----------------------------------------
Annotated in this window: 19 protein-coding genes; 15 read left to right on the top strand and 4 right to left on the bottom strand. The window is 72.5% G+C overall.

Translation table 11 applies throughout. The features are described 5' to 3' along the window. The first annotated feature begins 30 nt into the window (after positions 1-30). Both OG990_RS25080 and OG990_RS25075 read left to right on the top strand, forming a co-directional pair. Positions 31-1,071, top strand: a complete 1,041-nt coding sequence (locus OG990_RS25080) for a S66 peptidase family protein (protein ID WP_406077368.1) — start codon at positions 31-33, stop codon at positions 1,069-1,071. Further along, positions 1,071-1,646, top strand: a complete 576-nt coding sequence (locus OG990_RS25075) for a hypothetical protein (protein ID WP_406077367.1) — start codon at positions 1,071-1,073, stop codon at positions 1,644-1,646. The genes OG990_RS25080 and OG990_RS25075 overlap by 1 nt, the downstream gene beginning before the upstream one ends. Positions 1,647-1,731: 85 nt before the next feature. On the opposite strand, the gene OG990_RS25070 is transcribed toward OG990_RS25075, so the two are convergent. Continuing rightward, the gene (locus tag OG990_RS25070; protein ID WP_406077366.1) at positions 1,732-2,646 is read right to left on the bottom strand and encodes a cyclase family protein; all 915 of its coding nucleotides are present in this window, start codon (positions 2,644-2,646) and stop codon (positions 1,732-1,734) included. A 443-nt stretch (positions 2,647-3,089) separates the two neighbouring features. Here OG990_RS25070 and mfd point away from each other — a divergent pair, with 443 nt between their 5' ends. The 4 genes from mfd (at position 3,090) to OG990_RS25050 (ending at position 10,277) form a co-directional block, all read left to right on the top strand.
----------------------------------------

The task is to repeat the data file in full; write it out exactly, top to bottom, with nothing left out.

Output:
Annotated in this window: 19 protein-coding genes; 15 read left to right on the top strand and 4 right to left on the bottom strand. The window is 72.5% G+C overall.

Translation table 11 applies throughout. The features are described 5' to 3' along the window. The first annotated feature begins 30 nt into the window (after positions 1-30). Both OG990_RS25080 and OG990_RS25075 read left to right on the top strand, forming a co-directional pair. Positions 31-1,071, top strand: a complete 1,041-nt coding sequence (locus OG990_RS25080) for a S66 peptidase family protein (protein ID WP_406077368.1) — start codon at positions 31-33, stop codon at positions 1,069-1,071. Further along, positions 1,071-1,646, top strand: a complete 576-nt coding sequence (locus OG990_RS25075) for a hypothetical protein (protein ID WP_406077367.1) — start codon at positions 1,071-1,073, stop codon at positions 1,644-1,646. The genes OG990_RS25080 and OG990_RS25075 overlap by 1 nt, the downstream gene beginning before the upstream one ends. Positions 1,647-1,731: 85 nt before the next feature. On the opposite strand, the gene OG990_RS25070 is transcribed toward OG990_RS25075, so the two are convergent. Continuing rightward, the gene (locus tag OG990_RS25070; protein ID WP_406077366.1) at positions 1,732-2,646 is read right to left on the bottom strand and encodes a cyclase family protein; all 915 of its coding nucleotides are present in this window, start codon (positions 2,644-2,646) and stop codon (positions 1,732-1,734) included. A 443-nt stretch (positions 2,647-3,089) separates the two neighbouring features. Here OG990_RS25070 and mfd point away from each other — a divergent pair, with 443 nt between their 5' ends. The 4 genes from mfd (at position 3,090) to OG990_RS25050 (ending at position 10,277) form a co-directional block, all read left to right on the top strand.